In a blackly satirical near future, a thriving industry sells celebrity illnesses to their obsessed fans. Employee Syd March's attempts to exploit the system backfire when they involve him in a potentially deadly mystery.
Christopher Merk moves into a building where every tenant can observe every other tenant through a system of perpetually running cameras installed in the apartments. The tenants are eager ... See full summary »
Syd March is an employee at a clinic that sells injections of live viruses harvested from sick celebrities to obsessed fans. Biological communion - for a price. Syd also supplies illegal samples of these viruses to piracy groups, smuggling them from the clinic in his own body. When he becomes infected with the disease that kills super sensation Hannah Geist, Syd becomes a target for collectors and rabid fans. He must unravel the mystery surrounding her death before he suffers the same fate. Written by
All of the close-up shots of needles entering skin in the film are real. See more »
When Syd injects himself, he taps on his arm, like one would do when they are trying to make a vein pop out. He doesn't inject into a vein, so tapping on his arm is pointless and does absolutely nothing. See more »
Is Cronenberg finally back to the body-horror genre? Yep, in a re-birth through his son, Brandon. What David hasn't done in the last 10 years is done here by Brandon. Dad's influence is obvious from the very first shot up to the last shot of the film. I found connections, clues, winks and homages to David's old films throughout the entire movie - I'm not sure whether they were intentional or just my intuition, but I recalled Videodrome, Shivers, The Fly, eXistenZ, Naked Lunch and Crash. If you were missing the old Cronenberg style, you're gonna love this movie.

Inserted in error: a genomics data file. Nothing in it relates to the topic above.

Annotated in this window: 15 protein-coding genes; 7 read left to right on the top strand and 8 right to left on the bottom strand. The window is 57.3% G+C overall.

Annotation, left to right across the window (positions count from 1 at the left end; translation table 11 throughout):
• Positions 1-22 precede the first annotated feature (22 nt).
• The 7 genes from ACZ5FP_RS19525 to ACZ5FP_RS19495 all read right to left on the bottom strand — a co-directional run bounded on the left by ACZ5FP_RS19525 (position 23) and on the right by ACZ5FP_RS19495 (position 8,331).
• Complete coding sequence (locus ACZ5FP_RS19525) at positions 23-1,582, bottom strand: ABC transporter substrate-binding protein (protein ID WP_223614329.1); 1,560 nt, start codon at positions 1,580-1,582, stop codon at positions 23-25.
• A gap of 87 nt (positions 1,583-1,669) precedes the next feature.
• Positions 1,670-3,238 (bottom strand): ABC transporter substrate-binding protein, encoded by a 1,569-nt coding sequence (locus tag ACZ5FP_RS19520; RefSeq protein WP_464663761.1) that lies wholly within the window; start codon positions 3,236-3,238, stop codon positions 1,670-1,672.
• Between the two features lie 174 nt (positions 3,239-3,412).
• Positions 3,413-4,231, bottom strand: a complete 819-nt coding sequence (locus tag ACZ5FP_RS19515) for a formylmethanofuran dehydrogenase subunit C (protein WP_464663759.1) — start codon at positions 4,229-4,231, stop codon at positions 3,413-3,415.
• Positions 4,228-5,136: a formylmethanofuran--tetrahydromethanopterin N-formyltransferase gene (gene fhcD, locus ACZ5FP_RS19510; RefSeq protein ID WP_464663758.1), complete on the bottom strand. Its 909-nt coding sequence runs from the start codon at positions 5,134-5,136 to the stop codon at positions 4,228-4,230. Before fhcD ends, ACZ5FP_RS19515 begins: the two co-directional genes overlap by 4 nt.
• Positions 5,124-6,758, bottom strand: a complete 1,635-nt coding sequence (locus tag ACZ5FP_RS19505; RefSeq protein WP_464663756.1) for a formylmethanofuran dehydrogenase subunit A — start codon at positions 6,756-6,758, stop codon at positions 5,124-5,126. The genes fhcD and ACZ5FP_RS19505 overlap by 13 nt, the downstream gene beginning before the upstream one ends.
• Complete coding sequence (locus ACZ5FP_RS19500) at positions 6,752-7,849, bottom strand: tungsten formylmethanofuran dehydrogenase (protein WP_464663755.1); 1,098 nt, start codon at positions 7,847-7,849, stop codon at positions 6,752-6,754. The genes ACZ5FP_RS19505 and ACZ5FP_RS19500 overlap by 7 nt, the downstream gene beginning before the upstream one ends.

The script is very original and contains some interesting ideas. The lead actor does a pretty decent job in his role; I wouldn't go as far as saying it's Oscar material, but it's good enough for this part. The production design is pretty good and interesting, although minimalist. So is the cinematography, which is "minimalist" in the sense of being static (or close to that) almost the entire film, with very few exceptions here and there; I guess it worked okay for the film, yet it was enough for me to be distracted by it more than once - I myself would have preferred to see a more dynamic camera-work.
The movie is not perfect. It gave me the feeling of "something is missing here" at times - including in its ending - but all in all it was pretty impressive as a first feature-film for Brandon, both as a writer and a director (although if I compare it to Duncan Jones' Moon, the latter wins big time). I'll definitely look forward to his next film - much more than to David's next film, sadly.
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